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Coordinates: 14°35′32″N 121°03′31″E / 14.59222°N 121.05861°E / 14.59222; 121.05861

EDSA Shrine
The Shrine of Mary, Queen of Peace, Our Lady of EDSA
Ph-mm-quezon city-edsa-ortigas ave.-ortigas center-edsa shrine (2015) 01.JPG
View of EDSA Shrine in Ortigas Center
LocationOrtigas Center, EDSA corner Ortigas Avenue, Ugong Norte, Quezon City,
CountryPhilippines
DenominationRoman Catholic
Websitewww.edsashrine.org
History
StatusComplete
DedicationMary, Queen of Peace
DedicatedDecember 15, 2019
ConsecratedDecember 15, 2019
Architecture
Functional statusActive
Heritage designationImportant Cultural Property
Designated2019
Architect(s)Francisco Mañosa
Years built1989
CompletedDecember 8, 1989
Administration
ArchdioceseManila

The Shrine of Mary, Queen of Peace, Our Lady of EDSA, or more popularly, the EDSA Shrine is a small church of the Roman Catholic Archdiocese of Manila located at the intersection of Ortigas Avenue and Epifanio de los Santos Avenue (EDSA) in Barangay Ugong Norte, Quezon City. The church is also called the Archdiocesan Shrine of Mary, Queen of Peace or Mary, Queen of Peace Quasi-Parish, although these names are seldom used. It is also a declared Important Cultural Property by the National Commission for Culture and the Arts.

Built in 1989 on donated land to commemorate the People Power Revolution, the shrine is the site of two peaceful demonstrations that toppled Presidents Ferdinand Marcos (the People Power Revolution or EDSA I) in 1986, and Joseph Estrada (the EDSA Revolution of 2001 or EDSA II).

The EDSA Shrine is the northernmost tip of the Ortigas Center, a financial and commercial district occupying large tracts of land in Quezon City, Mandaluyong, and Pasig.

HistoryEdit

Cardinal Jaime Sin proposed the construction of a commemorative shrine two days after the Marcos family went into exile following the People Power Revolution of February 1986 which saw the deposing of then-President Ferdinand Marcos, the end of his authoritarian regime and the installation of Corazon Aquino as his successor. Sin made the proposal as an act of thanksgiving to the Virgin Mary whom devout Catholics attributes the success of the revolution to.[1]

The concept for a commemorative shrine came up when Sin and Bishop Gabriel Reyes were en route to Camp Aguinaldo to preside a Thanksgiving Mass. At a corner of Epifanio de los Santos and Ortigas Avenues, Reyes pointed out to Sin the site were protesters which included nuns offered flowers to soldiers during the revolution. At an empty lot nearby, two billboard stood which feathered advertisements by the Family Rosary Crusade which featured the image of the Virgin Mary along with the slogans "The family that prays together stays together" and "A world at prayer is a world at peace". This led to the two clergymen drawing conclusion that the revolution was a miraculous event that can be attributed to the Virgin Mary and the event was compared to aftermath of the Battle of Lepanto and Battles of La Naval de Manila which ended in victories for the Catholic belligerents (The Venetians and Spaniards in Lepanto against the Muslim Ottomans and the Spaniards against the Protestant Dutch forces in Manila) believed to be due to the intercession to the Virgin Mary.[2]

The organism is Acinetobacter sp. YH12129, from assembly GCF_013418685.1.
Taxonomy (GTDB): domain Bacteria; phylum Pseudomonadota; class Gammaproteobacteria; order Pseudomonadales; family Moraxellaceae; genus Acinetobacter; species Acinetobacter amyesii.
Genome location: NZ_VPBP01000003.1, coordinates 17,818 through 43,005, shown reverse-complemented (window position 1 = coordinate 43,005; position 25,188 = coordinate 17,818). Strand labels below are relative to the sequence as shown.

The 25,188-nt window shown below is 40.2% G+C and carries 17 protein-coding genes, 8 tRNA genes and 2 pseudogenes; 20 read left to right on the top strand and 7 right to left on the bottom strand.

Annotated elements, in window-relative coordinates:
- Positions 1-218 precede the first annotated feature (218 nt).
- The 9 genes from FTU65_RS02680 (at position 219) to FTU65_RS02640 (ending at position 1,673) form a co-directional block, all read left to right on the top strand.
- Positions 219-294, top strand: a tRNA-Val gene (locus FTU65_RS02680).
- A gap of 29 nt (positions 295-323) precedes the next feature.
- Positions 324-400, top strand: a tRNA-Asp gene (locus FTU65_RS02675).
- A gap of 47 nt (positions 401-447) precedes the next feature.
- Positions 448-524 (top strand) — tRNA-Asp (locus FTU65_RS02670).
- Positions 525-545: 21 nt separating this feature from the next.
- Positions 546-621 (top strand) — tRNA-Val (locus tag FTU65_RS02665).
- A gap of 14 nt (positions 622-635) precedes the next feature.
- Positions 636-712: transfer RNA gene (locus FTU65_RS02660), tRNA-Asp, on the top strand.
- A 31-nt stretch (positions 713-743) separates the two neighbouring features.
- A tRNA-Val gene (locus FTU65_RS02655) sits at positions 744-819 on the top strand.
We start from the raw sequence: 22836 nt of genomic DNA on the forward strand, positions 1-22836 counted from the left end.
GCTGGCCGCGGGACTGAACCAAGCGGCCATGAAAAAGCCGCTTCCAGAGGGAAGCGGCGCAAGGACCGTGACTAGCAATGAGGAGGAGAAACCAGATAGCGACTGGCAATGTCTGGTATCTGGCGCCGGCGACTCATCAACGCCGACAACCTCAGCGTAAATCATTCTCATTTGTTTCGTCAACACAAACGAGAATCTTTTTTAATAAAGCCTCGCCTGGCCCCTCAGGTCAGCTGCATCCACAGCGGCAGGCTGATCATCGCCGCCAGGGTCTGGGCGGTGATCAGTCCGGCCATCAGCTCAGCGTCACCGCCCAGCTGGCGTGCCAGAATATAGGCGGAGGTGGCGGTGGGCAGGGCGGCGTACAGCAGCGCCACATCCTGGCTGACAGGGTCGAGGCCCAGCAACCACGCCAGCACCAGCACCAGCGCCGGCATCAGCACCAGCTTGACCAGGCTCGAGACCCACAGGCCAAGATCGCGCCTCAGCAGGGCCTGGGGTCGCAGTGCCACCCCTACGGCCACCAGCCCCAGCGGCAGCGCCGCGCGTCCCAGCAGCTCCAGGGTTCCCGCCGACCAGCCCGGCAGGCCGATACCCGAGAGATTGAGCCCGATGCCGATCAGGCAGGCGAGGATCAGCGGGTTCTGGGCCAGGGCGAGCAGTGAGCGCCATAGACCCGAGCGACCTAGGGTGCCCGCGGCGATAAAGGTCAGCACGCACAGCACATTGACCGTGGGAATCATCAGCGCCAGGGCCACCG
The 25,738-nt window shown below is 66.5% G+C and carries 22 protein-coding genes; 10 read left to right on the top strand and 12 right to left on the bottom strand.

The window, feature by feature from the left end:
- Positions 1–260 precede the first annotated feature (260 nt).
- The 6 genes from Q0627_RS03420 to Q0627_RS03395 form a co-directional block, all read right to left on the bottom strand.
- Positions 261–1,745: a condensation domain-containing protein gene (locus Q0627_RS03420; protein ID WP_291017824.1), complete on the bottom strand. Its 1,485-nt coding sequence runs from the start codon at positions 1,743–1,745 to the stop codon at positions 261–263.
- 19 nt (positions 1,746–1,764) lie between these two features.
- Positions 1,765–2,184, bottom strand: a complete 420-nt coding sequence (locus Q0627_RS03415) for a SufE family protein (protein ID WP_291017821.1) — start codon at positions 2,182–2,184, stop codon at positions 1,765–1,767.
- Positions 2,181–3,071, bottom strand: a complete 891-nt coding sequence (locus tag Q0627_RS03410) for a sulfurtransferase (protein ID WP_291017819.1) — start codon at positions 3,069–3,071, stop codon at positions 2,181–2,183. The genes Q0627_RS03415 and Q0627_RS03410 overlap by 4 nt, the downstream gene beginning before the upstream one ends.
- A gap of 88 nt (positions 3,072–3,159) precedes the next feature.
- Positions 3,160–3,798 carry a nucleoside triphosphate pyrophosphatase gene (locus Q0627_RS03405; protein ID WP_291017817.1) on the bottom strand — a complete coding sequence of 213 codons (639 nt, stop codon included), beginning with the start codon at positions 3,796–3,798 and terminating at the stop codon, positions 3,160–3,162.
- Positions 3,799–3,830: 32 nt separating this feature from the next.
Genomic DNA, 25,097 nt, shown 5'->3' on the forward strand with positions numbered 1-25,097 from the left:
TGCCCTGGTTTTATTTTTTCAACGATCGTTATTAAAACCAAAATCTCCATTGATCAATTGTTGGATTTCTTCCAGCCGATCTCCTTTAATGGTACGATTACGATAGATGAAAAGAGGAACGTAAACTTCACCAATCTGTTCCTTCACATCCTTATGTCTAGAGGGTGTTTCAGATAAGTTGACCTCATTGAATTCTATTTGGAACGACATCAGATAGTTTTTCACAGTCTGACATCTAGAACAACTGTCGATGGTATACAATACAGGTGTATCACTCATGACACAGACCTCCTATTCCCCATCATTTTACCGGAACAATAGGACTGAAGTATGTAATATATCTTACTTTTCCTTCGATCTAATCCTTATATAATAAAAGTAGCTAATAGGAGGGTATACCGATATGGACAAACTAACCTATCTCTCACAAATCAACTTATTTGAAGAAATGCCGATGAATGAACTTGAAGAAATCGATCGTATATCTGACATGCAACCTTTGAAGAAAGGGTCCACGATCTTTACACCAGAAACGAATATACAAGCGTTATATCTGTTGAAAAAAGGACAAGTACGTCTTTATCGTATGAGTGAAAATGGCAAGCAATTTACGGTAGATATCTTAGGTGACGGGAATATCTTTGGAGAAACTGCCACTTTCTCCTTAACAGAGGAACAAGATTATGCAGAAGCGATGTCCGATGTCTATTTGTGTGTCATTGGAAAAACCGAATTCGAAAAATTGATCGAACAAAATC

Cardinal Sin made the Ortigas and Gokongwei family agree in donating the corner lot where the EDSA Shrine now stands today[1] However the shrine was initially planned to be built inside Camp Crame but such plans were scrapped due to the fact that churches built on government-owned property has to be ecumenical.[3]

EDSA Shrine was then constructed with Francisco Mañosa as architect. Leandro Locsin and William Coscolluela was also involved with the preparatory work of the building.[1] The construction was almost finished by November 1989 and the shrine was set to be inaugurated by December 8, 1989, the date of the Feast of the Immaculate Conception. However such plans were interrupted by a coup attempt which began on November 29, 1989[2] by the Reform the Armed Forces Movement against then-President Corazon Aquino.

The coup attempt ended in December 7, 1989 and the inauguration went as planned which was never postponed by Cardinal Sin. The church was consecrated on December 15, 1989 and dedicated to the Virgin Mary on the same date.[2] Socrates Villegas, then a priest, was installed as the church's first rector.[4]

When the Second EDSA Revolution was successful in deposing then-President Joseph Estrada in January 2001, Sin declared the EDSA Shrine as a "Holy Ground", crediting the Virgin Mary to the event. A marker was installed on the anniversary of the 1986 People Power Revolution recognizing the shrine as a "Holy Ground".[4] At the facade is set of sculptures recalling the events of the First and Second People Power Revolutions, the latter which was held there at the shrine.